Bonhoeffer’s life as a church­man in Ger­many and in broad­er ecu­meni­cal cir­cles is a mod­el of courage and com­pas­sion. His work in the resis­tance move­ment is end­less­ly fas­ci­nat­ing. His death is mov­ing beyond words. But why would I con­sid­er him an exam­ple of the Holi­ness tra­di­tion? He was far from per­fect. He made mis­takes, some of them seri­ous. What is it that makes me sin­gle him out as a mod­el for the vir­tu­ous life? Six things. The first three are tied to his con­vic­tion that Christ is the absolute cen­ter of all things.

First, Bon­ho­ef­fer took Jesus seri­ous­ly. It is hard to over­es­ti­mate how ful­ly the chris­to­log­i­cal ques­tion affect­ed every­thing for him. If Jesus tru­ly lived, died, rose, and is among his peo­ple today, it makes all the dif­fer­ence in the world. We sim­ply can­not con­sid­er the earth apart from Christ’s foot­steps imprint­ed upon it. Christ’s manger stands on the earth, his cross is rammed into the earth, his grave is dug into the earth.”7 This being so, the com­mu­ni­ty of faith must come to rec­og­nize Christ’s per­son­al pres­ence in the world today and set out to fol­low him in all things.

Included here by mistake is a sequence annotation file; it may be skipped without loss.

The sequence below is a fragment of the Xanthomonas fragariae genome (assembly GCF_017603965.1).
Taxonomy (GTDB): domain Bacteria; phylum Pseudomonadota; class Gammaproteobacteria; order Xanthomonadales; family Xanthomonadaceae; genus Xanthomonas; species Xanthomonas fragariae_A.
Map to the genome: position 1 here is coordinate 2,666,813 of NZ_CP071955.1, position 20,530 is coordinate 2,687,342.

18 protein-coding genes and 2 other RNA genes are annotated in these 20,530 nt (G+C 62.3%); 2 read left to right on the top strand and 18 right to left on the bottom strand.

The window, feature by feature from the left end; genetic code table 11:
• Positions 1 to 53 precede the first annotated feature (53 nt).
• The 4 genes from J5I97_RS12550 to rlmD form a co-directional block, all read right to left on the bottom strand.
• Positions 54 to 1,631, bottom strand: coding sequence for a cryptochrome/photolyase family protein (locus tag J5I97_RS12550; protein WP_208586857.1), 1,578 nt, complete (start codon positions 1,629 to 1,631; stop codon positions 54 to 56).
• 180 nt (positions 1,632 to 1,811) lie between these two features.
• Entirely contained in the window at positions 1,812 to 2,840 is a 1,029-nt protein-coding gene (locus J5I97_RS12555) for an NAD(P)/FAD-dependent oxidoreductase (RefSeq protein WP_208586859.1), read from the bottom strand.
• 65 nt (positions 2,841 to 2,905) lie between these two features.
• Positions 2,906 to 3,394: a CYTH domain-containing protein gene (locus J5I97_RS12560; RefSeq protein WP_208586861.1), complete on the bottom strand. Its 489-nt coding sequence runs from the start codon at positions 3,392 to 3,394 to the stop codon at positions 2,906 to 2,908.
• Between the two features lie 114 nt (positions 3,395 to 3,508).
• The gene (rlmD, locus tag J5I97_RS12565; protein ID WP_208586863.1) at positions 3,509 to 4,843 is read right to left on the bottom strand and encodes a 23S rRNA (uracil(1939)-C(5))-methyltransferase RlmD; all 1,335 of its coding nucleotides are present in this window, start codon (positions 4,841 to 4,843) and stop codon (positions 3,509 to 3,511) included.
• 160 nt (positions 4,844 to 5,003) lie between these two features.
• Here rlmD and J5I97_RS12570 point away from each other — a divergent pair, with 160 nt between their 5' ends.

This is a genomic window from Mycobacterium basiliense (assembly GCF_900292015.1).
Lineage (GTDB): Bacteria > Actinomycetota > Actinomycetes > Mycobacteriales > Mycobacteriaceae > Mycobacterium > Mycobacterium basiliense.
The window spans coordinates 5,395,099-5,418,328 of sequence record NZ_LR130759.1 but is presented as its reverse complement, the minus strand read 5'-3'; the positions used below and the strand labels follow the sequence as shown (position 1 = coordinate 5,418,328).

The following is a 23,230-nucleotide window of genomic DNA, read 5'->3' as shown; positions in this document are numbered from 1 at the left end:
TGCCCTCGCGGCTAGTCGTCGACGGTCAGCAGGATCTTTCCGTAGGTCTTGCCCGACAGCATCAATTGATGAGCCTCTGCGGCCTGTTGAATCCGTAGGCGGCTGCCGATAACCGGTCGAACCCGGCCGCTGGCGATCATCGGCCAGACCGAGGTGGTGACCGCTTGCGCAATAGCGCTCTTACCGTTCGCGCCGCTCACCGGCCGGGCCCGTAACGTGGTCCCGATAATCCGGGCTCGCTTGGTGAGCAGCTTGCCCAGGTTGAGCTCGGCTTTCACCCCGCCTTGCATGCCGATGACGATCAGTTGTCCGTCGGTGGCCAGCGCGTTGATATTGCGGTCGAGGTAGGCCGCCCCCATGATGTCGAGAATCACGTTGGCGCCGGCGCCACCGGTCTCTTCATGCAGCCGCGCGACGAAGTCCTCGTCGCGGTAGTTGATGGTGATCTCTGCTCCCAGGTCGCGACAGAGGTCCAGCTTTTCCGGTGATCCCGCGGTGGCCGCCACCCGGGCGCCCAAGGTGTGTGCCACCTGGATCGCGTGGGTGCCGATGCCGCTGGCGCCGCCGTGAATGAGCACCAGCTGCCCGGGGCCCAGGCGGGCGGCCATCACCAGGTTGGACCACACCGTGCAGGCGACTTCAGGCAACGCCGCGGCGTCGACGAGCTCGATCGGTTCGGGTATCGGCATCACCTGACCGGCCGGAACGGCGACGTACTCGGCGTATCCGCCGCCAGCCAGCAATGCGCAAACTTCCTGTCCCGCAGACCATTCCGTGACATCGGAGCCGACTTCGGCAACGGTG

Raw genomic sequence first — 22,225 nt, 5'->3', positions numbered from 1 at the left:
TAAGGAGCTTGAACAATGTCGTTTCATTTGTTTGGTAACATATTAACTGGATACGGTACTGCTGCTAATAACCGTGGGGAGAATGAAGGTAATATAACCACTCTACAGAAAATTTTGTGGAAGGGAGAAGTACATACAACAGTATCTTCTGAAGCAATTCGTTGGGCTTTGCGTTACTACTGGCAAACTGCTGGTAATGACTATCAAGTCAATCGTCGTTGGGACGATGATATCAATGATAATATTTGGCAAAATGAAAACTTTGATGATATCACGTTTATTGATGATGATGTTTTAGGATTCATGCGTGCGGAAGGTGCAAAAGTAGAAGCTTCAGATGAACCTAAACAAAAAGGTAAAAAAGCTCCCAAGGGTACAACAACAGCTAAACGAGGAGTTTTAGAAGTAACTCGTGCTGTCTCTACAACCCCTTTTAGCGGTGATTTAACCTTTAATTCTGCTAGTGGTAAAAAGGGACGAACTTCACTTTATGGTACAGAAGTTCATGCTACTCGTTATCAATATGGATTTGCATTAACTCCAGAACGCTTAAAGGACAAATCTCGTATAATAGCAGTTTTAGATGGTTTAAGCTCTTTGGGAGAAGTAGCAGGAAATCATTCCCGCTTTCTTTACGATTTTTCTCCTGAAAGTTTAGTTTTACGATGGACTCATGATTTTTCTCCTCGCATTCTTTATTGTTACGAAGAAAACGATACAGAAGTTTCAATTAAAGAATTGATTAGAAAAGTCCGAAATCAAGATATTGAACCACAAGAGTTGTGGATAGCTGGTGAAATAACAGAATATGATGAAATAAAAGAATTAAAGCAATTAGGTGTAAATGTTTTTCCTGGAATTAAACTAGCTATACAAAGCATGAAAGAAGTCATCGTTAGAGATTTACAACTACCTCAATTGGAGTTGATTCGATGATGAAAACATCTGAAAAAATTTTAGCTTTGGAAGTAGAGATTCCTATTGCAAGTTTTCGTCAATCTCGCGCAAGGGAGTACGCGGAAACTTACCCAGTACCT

Sec­ond, Bon­ho­ef­fer took Jesus’ call to dis­ci­ple­ship seri­ous­ly. He felt this call most pow­er­ful­ly com­pressed in Jesus’ robust and prophet­ic Ser­mon on the Mount. Through­out his life he stout­ly refused to do what is so com­mon today — name­ly, to see Jesus’ Ser­mon as an impos­si­ble ide­al,” or mere­ly as nice words that are not meant to be obeyed, or per­haps as instruc­tions for some future dis­pen­sa­tion. No, he under­stood the Ser­mon on the Mount to be Jesus’ uni­ver­sal call to obe­di­ence — a call issued to all peo­ples, at all times, in all places. In a let­ter to his broth­er Karl-Friedrich he wrote, I have begun to take seri­ous­ly the Ser­mon on the Mount. That is the only source of pow­er capa­ble of blow­ing up the whole phan­tas­mago­ria** once and for all.”8